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Captain Munnerlyn has spent enough time standing around on the sidelines this summer to raise the eyebrows of Vikings beat reporters. The veteran cornerback’s situation became even more curious Sunday night when he didn’t play a single snap against the Steelers in the Hall of Fame Game.

As expected, it was Xavier Rhodes and Terence Newman who started at cornerback in the base defense. But when the Vikings needed their top nickel package on the only third-down play the starting group faced, it was first-round pick Trae Waynes who got the nod, not Munnerlyn.

The starters were pulled after the first drive, but Munnerlyn didn’t play.

So yesterday morning, Zimmer was asked why Munnerlyn only watched.

“That’s a good question,” Zimmer said. “We planned on him playing the 42 and Newman playing the nickel on third down and we didn’t get any in that series. Then I pulled the rest of the guys out.”

But, as noted above, the Vikings did use the nickel once on that first drive.

So I tracked down Munnerlyn as he came off the field Tuesday afternoon and asked him if he was given an explanation of why he didn’t play.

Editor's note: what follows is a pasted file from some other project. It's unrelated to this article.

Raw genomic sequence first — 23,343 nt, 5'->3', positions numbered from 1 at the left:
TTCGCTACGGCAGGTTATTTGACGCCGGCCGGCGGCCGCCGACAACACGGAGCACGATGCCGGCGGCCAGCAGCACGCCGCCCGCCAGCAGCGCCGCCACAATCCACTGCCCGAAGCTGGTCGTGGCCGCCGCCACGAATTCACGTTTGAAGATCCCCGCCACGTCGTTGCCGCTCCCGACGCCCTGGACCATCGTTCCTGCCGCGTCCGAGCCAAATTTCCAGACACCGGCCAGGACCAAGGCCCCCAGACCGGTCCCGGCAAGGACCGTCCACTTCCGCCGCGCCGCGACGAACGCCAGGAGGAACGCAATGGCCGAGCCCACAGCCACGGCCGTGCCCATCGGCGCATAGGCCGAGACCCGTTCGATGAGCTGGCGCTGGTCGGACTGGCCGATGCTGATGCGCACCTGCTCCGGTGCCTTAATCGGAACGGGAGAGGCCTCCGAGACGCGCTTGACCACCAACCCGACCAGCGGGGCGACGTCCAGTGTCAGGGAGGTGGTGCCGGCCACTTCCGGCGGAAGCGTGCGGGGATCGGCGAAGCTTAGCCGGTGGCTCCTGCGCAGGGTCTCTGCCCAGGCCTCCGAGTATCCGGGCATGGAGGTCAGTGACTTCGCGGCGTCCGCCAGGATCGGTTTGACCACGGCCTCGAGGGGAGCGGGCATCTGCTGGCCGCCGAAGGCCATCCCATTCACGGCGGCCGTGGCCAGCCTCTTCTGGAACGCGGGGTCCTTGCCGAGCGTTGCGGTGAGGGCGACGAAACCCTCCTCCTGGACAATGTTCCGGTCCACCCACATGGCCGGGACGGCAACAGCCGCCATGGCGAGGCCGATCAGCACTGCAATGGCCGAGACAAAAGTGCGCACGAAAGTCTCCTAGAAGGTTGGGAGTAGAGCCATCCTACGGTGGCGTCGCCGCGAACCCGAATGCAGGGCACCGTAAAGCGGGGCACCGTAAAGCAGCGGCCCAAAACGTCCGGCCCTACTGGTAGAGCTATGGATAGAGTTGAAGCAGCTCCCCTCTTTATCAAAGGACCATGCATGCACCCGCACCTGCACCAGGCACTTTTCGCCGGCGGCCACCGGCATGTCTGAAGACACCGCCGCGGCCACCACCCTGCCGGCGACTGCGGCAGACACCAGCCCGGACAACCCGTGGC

“You’ve got to ask Coach Zim,” Munnerlyn said.

Munnerlyn was told that Zimmer had explained that the plan was for him to play in the first-team nickel package, but that it didn’t work out that way.

“You’ve got to ask Coach, man. I don’t know,” he said.

Maybe Munnerlyn was told to defer to his head coach, but it was odd to hear Munnerlyn, one of the best talkers on the team, be so tight-lipped.

It also has been odd seeing Munnerlyn’s practice reps get significantly reduced, especially since he insists he feels fine right now after missing most of the spring workouts with a foot injury. “I’m good,” he says.

Zimmer made it clear at the combine that the Vikings see Munnerlyn as a slot guy, which is why they signed Newman and drafted Waynes. But with him getting so little work, it’s fair to wonder where he fits in their plans.

The Vikings signed Munnerlyn to a three-year, $14.25 million contract last offseason. He started all 16 games in 2014, but he had trouble adjusting to Zimmer’s scheme after a successful stint with the Panthers.

If the Vikings do decide to move on from Munnerlyn before the start of the regular season, they can save $3 million in cap space by cutting him.

Still, a team can never have too much depth at cornerback. Just ask the Eagles, who traded Brandon Boykin to the Steelers last week only to see his replacement in the slot, JaCorey Shepherd, go down with a torn ACL.

And the Vikings are already starting the season without suspended corner Jabari Price and the injured Josh Robinson is likely staying on the PUP.

Regardless, this Munnerlyn situation seems a little suspicious.

But if Munnerlyn is worried his job is jeopardy, he isn’t showing it.

“I’m feeling comfortable this year, but at the same time, I don’t feel any pressure when it comes to a roster spot,” Munnerlyn said. “I’ll try to come out here and make plays. That’s all I can do.”